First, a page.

IAS UPSC Prelims and Mains Exam – 23rd May 2019
TOPIC: General studies 2 and 3
- Government policies and interventions for development in various sectors and issues arising out of their design and implementation.
- Issues related to direct and indirect farm subsidies and minimum support prices
- Inclusive growth and issues arising from it.
Shanta Kumar Committee Report: Analysis
A High-Level Committee (HLC) was appointed and chaired by former food minister Shanta Kumar, on restructuring of the FCI in August 2014. The HLC, in its report submitted its recommendations in January 2015.
On re-structuring of FCI:
- The FCI hand over all procurement operations of wheat, paddy and rice to states (Andhra Pradesh, Chhattisgarh, Haryana, Madhya Pradesh, Odisha and Punjab) that have gained sufficient experience in this regard and have created reasonable infrastructure for procurement.
- The FCI should accept only the surplus grain (after deducting the needs of the states under the National Food Security Act—NFSA) from these state governments (not millers) to be moved to deficit states.
- The corporation FCI should move on to help those states where farmers suffer from distress sales at prices much below Minimum Support Price (MSP), and which are dominated by small holdings, like eastern Uttar Pradesh, Bihar, West Bengal, Assam, etc.
- After more than four years, restructuring of the FCI remains a dream, and the corporation continues to depend on the same set of states for procurement of grains and procurement operations have not been revamped in eastern states.
On PDS reform:
- The government should relook at the coverage (67% of the population) under the NFSA as it’s on the ‘higher’ side.
- Computerisation of the PDS process for checking the pilferage of PDS grains.
- Gradual introduction of cash transfers in the PDS, starting with large cities with more than 1 million population; extending it to grain-surplus states, and then giving an option to deficit states to opt for cash or physical grain distribution.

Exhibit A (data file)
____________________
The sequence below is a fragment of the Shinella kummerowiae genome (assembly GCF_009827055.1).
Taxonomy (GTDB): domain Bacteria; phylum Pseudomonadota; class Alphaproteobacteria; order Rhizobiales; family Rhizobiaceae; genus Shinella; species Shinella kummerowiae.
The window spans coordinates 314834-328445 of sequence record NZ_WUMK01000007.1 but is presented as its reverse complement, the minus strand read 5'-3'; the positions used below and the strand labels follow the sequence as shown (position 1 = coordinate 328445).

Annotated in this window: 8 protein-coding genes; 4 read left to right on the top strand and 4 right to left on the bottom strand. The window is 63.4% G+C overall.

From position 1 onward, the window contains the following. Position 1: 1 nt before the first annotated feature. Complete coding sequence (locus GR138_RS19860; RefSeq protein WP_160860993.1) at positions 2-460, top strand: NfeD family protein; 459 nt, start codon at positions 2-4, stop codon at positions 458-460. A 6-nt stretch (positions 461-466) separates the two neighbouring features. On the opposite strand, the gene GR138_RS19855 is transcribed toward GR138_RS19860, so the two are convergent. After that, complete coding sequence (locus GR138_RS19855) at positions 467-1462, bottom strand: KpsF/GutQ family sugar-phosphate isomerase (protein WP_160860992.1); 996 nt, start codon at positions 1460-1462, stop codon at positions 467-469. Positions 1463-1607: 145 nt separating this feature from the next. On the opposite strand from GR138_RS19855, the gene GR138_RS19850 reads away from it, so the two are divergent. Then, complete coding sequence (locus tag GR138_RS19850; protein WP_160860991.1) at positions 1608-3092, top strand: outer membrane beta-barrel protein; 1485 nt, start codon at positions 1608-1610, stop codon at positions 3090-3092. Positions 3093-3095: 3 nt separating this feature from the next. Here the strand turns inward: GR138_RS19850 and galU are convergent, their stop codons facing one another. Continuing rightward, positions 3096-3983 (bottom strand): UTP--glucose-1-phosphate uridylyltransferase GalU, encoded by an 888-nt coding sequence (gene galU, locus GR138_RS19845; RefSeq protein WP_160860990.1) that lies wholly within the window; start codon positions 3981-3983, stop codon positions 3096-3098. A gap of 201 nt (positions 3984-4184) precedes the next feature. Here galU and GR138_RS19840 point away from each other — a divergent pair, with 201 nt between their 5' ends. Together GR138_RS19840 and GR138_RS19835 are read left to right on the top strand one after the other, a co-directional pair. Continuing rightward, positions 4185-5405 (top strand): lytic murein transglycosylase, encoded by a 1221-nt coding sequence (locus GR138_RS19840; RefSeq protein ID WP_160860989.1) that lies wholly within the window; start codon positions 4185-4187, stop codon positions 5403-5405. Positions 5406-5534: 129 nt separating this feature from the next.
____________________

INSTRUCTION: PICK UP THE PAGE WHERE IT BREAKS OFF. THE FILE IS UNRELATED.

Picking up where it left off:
- According to the official data, all the existing 23 crore ration cards have been digitised and most of the cards have been seeded with Aadhaar numbers and 2.75 crore ration cards have been deleted during 2013-17.
Food ministry officials have often stated that deletion of ration cards has ensured better targeting of beneficiaries.
The offtake of foodgrains by the states under the PDS after deletion (bogus) and digitisation of ration cards has not declined in the last five years.
- Rising food subsidy dues & loans:
The total outstanding dues to the FCI stand at `1.85 lakh crore as on March 31, 2019, because of the mismatch between budget allocated to the corporation and the actual expenses incurred.
The actual expenditure towards food subsidy has been rising because of two factors—the annual rise in MSP for paddy and wheat given to farmers for procurement, and ‘open ended’ purchase operations leading to excess grains stocks held by the FCI.
- On cash transfer to PDS beneficiaries, the progress has been minimal. Only Chandigarh, Puducherry and parts of the Union Territory of Dadra and Nagar Haveli have opted for cash transfer in the PDS.
Rising food subsidy bill:
- Reluctance to increase the price of highly subsidised foodgrains supplied under the NFSA, 2013. Under the Act, the price of Rs 3/2/1 for rice, wheat and coarse grains, was capped for three years, which ended in 2016.
Each rupee (per kg) increase issue price of grains could result in savings of food subsidy of over Rs 5,000 crore annually.
- FCI’s economic cost (procurement, distribution and storage of holding foodgrains) has been rising sharply, contributing to rising food subsidy expenses.